What Does it Mean to Have an Injured Spinal Cord?
A spinal cord injury involves any damage to the nerves at the end of the spinal canal or to the spinal cord itself. The purpose of the spinal cord is to relay information between your brain and the rest of your body. Because the spinal cord is the base of the central nervous system, various permanent injuries involving overall strength, sensations and body functions that occur below the injury site often occur. If you have suffered a spinal cord injury you will see the injury impact every area of your life.
Spinal cord injuries cannot be cured (at least not with the state of medicine today), and extensive treatment is often necessary to help spinal cord injury survivors regain as much of their independence as possible. The journey is not only physically and mentally taxing, but it can also be very expensive. That’s why it’s so important to have a good personal injury lawyer on your side if an accident has left you with a spinal cord injury.
Types of Spinal Cord Injuries
Like any other injury, injuries to the spinal cord can vary in severity. How much those injuries impact your life depends on where on the spinal cord the injury happened and how severe the damage actually is. The distinction is often described in terms of “completeness.”
Complete vs. Incomplete Injury
A spinal cord injury is considered complete if almost all feeling and ability to control movement has been lost below the injury site. With an incomplete spinal injury, there may be some feeling in the area and limited functionality.
Paralysis associated with spinal cord injuries is either classified as tetraplegia/quadriplegia, which is the inability to fully control the arms, hands, trunk, legs and pelvic organs, or paraplegia, which affects all or part of the trunk, legs and pelvic organs, leaving the person with control of his or her arms, hands and shoulders.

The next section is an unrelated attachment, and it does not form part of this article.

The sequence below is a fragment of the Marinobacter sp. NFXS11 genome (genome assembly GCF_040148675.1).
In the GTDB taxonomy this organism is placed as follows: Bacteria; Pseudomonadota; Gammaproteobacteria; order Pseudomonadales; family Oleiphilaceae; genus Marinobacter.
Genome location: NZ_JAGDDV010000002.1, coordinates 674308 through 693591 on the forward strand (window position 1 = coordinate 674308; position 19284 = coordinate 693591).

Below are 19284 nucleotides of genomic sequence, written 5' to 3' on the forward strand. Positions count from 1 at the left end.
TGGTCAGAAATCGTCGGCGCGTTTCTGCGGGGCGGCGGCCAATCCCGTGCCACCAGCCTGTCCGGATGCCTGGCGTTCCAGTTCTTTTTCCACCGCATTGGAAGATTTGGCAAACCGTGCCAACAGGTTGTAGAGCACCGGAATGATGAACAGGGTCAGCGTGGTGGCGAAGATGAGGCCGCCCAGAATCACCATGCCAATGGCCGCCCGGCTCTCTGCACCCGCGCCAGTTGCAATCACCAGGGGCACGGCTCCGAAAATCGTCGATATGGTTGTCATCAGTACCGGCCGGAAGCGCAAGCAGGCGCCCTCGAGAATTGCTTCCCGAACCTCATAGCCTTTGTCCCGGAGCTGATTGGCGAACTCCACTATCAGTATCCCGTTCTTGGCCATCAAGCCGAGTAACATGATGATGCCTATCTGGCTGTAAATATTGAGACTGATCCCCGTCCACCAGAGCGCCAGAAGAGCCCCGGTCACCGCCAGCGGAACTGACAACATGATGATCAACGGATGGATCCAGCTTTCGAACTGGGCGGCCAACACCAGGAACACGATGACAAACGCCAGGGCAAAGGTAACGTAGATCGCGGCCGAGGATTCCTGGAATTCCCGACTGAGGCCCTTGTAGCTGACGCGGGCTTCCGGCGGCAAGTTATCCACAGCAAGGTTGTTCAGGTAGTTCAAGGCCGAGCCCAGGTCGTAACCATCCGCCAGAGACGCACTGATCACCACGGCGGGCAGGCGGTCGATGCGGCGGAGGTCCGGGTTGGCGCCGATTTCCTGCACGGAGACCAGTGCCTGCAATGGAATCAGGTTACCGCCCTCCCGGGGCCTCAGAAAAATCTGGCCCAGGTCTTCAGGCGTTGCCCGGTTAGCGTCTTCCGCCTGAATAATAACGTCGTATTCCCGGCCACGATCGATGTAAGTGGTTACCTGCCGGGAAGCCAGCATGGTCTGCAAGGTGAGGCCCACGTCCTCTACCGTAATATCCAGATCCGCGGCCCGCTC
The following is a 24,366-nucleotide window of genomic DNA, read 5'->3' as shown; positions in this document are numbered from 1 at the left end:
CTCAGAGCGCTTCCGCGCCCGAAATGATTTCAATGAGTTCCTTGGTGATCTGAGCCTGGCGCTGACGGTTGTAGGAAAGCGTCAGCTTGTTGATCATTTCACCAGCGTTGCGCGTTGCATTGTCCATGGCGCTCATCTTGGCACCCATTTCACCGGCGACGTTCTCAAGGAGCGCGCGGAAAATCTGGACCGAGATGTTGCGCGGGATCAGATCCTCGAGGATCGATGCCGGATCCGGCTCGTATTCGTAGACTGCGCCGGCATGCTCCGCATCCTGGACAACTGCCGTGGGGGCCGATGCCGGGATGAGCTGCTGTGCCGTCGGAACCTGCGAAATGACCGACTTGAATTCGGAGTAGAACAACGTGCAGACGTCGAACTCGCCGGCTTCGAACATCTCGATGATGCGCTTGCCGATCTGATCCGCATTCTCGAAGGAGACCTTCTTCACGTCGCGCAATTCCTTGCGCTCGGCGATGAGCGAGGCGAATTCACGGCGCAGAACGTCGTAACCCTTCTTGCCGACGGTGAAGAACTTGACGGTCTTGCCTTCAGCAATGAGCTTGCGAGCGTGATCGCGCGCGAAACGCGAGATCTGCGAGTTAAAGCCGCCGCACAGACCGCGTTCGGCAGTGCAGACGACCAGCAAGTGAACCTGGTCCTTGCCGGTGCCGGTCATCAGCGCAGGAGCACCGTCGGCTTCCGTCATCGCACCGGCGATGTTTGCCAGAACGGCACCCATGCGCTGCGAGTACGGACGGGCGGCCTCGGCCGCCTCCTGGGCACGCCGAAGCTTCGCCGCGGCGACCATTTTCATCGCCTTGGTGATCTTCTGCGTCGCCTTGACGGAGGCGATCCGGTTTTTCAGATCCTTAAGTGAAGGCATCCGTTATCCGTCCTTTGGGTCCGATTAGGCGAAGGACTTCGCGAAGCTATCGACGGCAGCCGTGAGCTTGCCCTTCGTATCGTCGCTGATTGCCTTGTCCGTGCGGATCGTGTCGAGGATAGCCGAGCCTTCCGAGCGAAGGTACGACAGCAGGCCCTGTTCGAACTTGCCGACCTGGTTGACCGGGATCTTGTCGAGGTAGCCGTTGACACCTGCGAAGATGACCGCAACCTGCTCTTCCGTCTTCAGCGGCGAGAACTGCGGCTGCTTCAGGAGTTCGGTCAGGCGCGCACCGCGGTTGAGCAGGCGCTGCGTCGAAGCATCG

How a Spinal Cord Injury Feels
Spinal cord injuries affect each person differently. Not only is the person suffering the injury unable to move the affected parts of the body but they also:
- Are unable to feel heat, cold and touch.
- Are unable to control bladder function and bowel movements.
- May experience extreme reflex movements or spasms.
- May have breathing difficulty.
- May be impaired in their sexual function and/or fertility.
Impact of Spinal Cord Injuries on Daily Life
Some people are fortunate enough to work at the type of job where they are still able to continue their employment even with a spinal cord injury. But many have a reduced ability to work or may not be able to work at all.
In addition, most spinal cord injury survivors will need to make modifications to their homes in order to make them accessible to wheelchairs, or they may need to move. Specialized nursing care is often required, as are numerous sessions of rehabilitation therapy and taking care of various other physical and mental health needs.
Why Spinal Cord Injuries Happen
Spinal cord injuries can be caused by nearly any type of personal injury.
Surgical mistakes can lead to a medical malpractice lawsuit. Workplace accidents fuel workers’ compensation claims. In addition, the injuries can be caused by:
- Traffic accidents
- Sports injuries
- Physical assaults
If you have suffered a spinal cord injury for any of these reasons, you have a long fight on your hands. That fight can be made a little bit easier when you have a personal injury lawyer on your side advocating for your right to compensation for your injuries.
However, spinal injury claims are among the most complicated types of personal injury claims. It is important that you get the advice of a lawyer who is experienced in catastrophic injury claims.
At McKiggan Hebert Lawyers in Halifax, Nova Scotia, we are experienced in working with clients who have suffered spinal cord injuries for various reasons. It is possible that you may be able to receive compensation for your injuries if they happened because of someone else’s carelessness or negligence. Contact us to set up a consultation.